Welcome to a very special issue of Aam ji luu-x̱hln̓aa-t'aatgwin: Virtual Indigenous Peoples Day Celebration!
Each week, we have brought a newsletter for you and your family to stay connected with, because Connection is Indigenous!
This month has been a real challenge for many people, witnessing the on-going injustice of police brutality toward marginalized people of colour. It has created space for reflection and addressing systemic racism that is apparent across the globe. It is more important than ever to be informed, uphold accountability, and amplify the voices of those often unheard. People all over the world are taking a stand and asking for change; with challenges come growth and with growth, there is hope.
It’s important to be proud of your connection to your culture, and respect the differences that exist between people. This month, we reflect on Indigenous history and celebrate our collective resiliency. First Nations Access Coordinators (FNACs) have connected with local elders and knowledge keepers to bring you videos that may inspire you to continue learning and practicing different aspects of culture and wellness.
We hope you find something to connect with and that you do things this week that make you feel balanced in your mind, body, spirit, and soul.
The FNACs wish you well in your studies and personally. Please feel free to call on any of us by email or phone to let us know if you are having any issues or concerns with your distance learning. We are here to provide you support in any we can. Work hard and don’t forget to take time to enjoy the outdoors! Continue to physically distance and stay safe.
Happy Indigenous Peoples Day!
Jillian Stephens, Terrace firstname.lastname@example.org
Veronica Waechter, Terrace email@example.com
Sharon Oskey, Prince Rupert firstname.lastname@example.org
Kellie Nyce, Hazelton email@example.com
Katie Humphrey, Smithers firstname.lastname@example.org
Yakking with Ye'e
Check out one of our language spotlights with Sim'oogit Gil Seen Ron Nyce speaking the Nisga'a language.
First Nations Access Coordinator, Sharon Oskey, had a physically distant visit with Sim’oogit Gil Seen Ron Nyce, and he left a nice message for the students. T'ooyaḵsiym n̓isim Ron and Sharon, we are thankful for the thoughts and words!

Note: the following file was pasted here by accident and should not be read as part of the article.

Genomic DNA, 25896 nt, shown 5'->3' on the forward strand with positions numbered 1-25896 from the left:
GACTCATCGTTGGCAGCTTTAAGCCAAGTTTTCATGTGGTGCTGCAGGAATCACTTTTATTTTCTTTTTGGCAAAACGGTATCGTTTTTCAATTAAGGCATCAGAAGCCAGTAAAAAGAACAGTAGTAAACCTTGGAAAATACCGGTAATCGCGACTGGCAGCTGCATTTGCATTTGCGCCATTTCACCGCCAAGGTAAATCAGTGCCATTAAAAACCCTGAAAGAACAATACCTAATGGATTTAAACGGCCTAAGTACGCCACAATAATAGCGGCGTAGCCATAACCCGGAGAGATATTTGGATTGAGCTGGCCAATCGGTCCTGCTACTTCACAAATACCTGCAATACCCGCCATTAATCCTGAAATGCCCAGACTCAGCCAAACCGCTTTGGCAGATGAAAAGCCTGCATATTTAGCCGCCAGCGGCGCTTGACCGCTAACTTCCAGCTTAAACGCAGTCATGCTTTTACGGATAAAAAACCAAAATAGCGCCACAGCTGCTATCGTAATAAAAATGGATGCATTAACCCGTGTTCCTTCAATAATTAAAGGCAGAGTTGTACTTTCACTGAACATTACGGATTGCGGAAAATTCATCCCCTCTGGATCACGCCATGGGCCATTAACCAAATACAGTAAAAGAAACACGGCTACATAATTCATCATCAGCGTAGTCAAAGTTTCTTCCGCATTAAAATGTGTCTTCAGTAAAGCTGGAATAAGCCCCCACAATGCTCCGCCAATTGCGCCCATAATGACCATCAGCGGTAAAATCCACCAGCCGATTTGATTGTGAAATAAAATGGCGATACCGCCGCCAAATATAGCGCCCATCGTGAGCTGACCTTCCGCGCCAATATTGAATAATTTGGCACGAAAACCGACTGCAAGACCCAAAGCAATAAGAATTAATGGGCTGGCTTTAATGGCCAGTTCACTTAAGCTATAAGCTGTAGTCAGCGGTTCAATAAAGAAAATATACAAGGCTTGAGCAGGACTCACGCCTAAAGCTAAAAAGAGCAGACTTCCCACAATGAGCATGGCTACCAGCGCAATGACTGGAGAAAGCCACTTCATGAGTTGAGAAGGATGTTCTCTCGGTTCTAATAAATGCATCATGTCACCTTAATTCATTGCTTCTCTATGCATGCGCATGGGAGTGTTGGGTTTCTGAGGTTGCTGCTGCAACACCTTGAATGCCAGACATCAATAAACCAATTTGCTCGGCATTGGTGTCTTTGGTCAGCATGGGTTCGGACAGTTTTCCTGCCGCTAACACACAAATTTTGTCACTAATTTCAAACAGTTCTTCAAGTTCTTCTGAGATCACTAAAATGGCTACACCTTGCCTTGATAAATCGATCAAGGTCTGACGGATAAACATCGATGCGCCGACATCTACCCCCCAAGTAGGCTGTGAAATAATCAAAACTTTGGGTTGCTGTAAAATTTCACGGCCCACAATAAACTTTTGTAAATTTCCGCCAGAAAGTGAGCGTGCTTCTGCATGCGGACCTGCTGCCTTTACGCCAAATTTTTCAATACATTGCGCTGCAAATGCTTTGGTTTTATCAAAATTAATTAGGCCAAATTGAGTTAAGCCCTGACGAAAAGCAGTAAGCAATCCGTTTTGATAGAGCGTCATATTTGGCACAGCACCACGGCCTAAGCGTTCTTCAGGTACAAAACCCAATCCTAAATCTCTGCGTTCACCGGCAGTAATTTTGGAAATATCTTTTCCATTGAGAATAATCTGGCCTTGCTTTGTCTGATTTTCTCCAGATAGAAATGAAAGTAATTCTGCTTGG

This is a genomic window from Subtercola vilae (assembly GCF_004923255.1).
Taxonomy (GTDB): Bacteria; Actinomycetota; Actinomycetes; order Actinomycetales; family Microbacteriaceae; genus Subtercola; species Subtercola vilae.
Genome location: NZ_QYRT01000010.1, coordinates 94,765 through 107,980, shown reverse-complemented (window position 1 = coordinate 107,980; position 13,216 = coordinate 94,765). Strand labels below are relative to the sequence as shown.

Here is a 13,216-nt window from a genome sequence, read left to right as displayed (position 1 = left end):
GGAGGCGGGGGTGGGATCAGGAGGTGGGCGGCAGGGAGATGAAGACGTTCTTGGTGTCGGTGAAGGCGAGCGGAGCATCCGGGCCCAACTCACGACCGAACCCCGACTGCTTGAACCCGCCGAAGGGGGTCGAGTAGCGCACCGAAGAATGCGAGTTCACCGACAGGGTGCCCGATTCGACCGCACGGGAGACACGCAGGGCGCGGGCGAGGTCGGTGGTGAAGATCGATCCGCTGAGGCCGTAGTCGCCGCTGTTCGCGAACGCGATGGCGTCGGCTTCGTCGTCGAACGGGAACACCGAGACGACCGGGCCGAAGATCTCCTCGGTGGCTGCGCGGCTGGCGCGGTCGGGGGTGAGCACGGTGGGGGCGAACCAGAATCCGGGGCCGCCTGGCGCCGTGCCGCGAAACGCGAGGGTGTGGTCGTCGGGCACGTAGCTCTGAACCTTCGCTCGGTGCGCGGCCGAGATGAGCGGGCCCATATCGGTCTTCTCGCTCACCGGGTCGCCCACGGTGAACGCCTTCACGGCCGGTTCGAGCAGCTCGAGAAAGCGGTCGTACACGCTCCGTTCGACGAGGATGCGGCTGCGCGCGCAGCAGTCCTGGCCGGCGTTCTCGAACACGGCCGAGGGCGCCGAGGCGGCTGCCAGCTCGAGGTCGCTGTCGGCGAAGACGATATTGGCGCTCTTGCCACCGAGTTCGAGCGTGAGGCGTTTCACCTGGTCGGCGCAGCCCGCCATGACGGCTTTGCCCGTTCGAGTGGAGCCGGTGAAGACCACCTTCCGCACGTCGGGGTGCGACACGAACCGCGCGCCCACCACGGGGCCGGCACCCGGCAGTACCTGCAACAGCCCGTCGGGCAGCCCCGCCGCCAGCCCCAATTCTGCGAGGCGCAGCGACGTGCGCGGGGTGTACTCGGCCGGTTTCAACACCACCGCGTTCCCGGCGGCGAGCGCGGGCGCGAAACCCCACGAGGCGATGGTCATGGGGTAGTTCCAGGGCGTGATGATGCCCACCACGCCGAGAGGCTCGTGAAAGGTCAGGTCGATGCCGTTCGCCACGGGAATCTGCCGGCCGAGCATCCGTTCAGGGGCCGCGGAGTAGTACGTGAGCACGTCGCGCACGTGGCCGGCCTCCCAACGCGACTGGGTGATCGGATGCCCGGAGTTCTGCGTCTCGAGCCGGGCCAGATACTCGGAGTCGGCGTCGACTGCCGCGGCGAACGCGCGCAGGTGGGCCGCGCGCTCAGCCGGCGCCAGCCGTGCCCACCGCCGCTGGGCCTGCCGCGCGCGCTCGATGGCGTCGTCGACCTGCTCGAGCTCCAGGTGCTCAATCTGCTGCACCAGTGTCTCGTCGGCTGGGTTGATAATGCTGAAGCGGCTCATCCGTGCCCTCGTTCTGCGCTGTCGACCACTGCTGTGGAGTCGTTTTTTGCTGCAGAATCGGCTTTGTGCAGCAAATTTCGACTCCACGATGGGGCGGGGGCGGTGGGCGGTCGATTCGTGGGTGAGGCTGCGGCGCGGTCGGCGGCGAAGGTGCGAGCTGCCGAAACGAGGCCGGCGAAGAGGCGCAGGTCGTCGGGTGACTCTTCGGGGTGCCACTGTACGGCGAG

Practice your language at home and with loved ones! Below are some of the phrases that Sim’oogit Gil Seen spoke in his video.
T'ooyaḵsiym n̓isim Thank You All
Aama Hiihlukw Good Morning
Luu’aamhl Goodiy’ I am Happy
Ji siix-mukws n̓iin Listen very carefully
Sk’an Algax̱ To Say Hurtful Things About Others
Si’aamhl Wilin Be Steadfast, Continue to do your Great Work
Kwhlix̱oosa’anskw To have and show Respect
Sim’oogit Laxha Chief of the Sky
Dolly's Language Lessons
Dolly Alfred from the Wet'suwet'en Nation shares her language in our next language spotlight!
Yink’atdanee ho..ndiyh’ habadzeen Happy Indigenous Peoples Day!
T'ooyaḵsiy̓ n̓iin Dolly for sharing these special words with us! We challenge you to practice these words at home. Find more of her language lessons here.
You can find more Nisga'a, Wet'suwet'en, and many more languages to practice at firstvoices.com.
Seasoned with Love: Ts'iits' Recipes
Learn how to make baking powder biscuits with First Nations Access Coordinator, Kellie Nyce.
Kellie Nyce and her grandson Ryder West bake up some yummy biscuit bread. T'ooyaḵsiy̓ n̓iin to Doreen Angus for sharing the recipe. Try it at home.
Activities for the Soul
Virtual Braid Circle with Emily Bryant
T'ooyaḵsiy̓ n̓iin to Emily Bryant for sharing her techniques and knowledge of both braiding and the sacredness of hair. Take your time with these teachings and practice on your own hair.
Harvest and process arnica flowers like Katie Humphrey, First Nations Access Coordinator.
Katie Humphrey has been out and about these past couple of weeks picking the medicinal plant arnica cordifolia or simply arnica.
Arnica is used topically for a wide range of conditions, including bruising, sprains, muscle aches, wound healing and more. T'ooyaḵsiy̓ n̓iin Katie for sharing your knowledge and Lori Knorr, Educational Advisor, for helping Katie produce this video.
We are planning an Arnica Salve Workshop in August. Stay tuned!
How to Make a Healing Salve
The skin is one of the ways through which the body can receive the healing action of plants. Here are the materials and equipment you will need:
- 1 Cup of Oil (organic coconut, almond, grapeseed, or olive)
- Equal part wilted or dried herbs
- 1-2 oz (1/4 cup) beeswax (this measurement will be adjusted to suit how solid you like your salve)
- Cheesecloth for straining
- 1 tbsp Vitamin E (optional)
- 50ml jars to store salve in (preferably dark glass)
- 10-30 drops Essential Oils (optional)
- Double Boiler or Crock pot (never use aluminum)
- Large measuring cup for pouring hot salve; small one for beeswax
- Measuring spoon
- Strainer or large funnel
- Sharp knife to cut beeswax
- Cutting Board
- Toothpicks or skewer to mix in essential oil
- Wooden stirring spoon
- After collecting the flowers in a paper bag, allow them to wilt overnight. This will take out some of the moisture that can cause the salve to go rancid.
- The next day, before the flowers have turned into bits of fluff, put them into a glass jar, leaving 5 cm from the top of the jar to allow for expansion. Do not tightly pack.
- Pour the organic olive oil over the flowers. The oil can cover the flowers by 5 cms but they tend to float.
- Ideally the infusion should sit in a warm place for the course of a moon cycle (full moon to full moon) but it is not always possible to get that timing. Allow to infuse for at least two weeks.
- Stir the infusion every day. If mold begins to form stain immediately. I use a chopstick to poke the flowers around as I like to avoid the use of metal with my infusions. (If using the crock pot method, heat on low for a few hours. No boiling!)
Learn the next steps in August in our salve making workshop.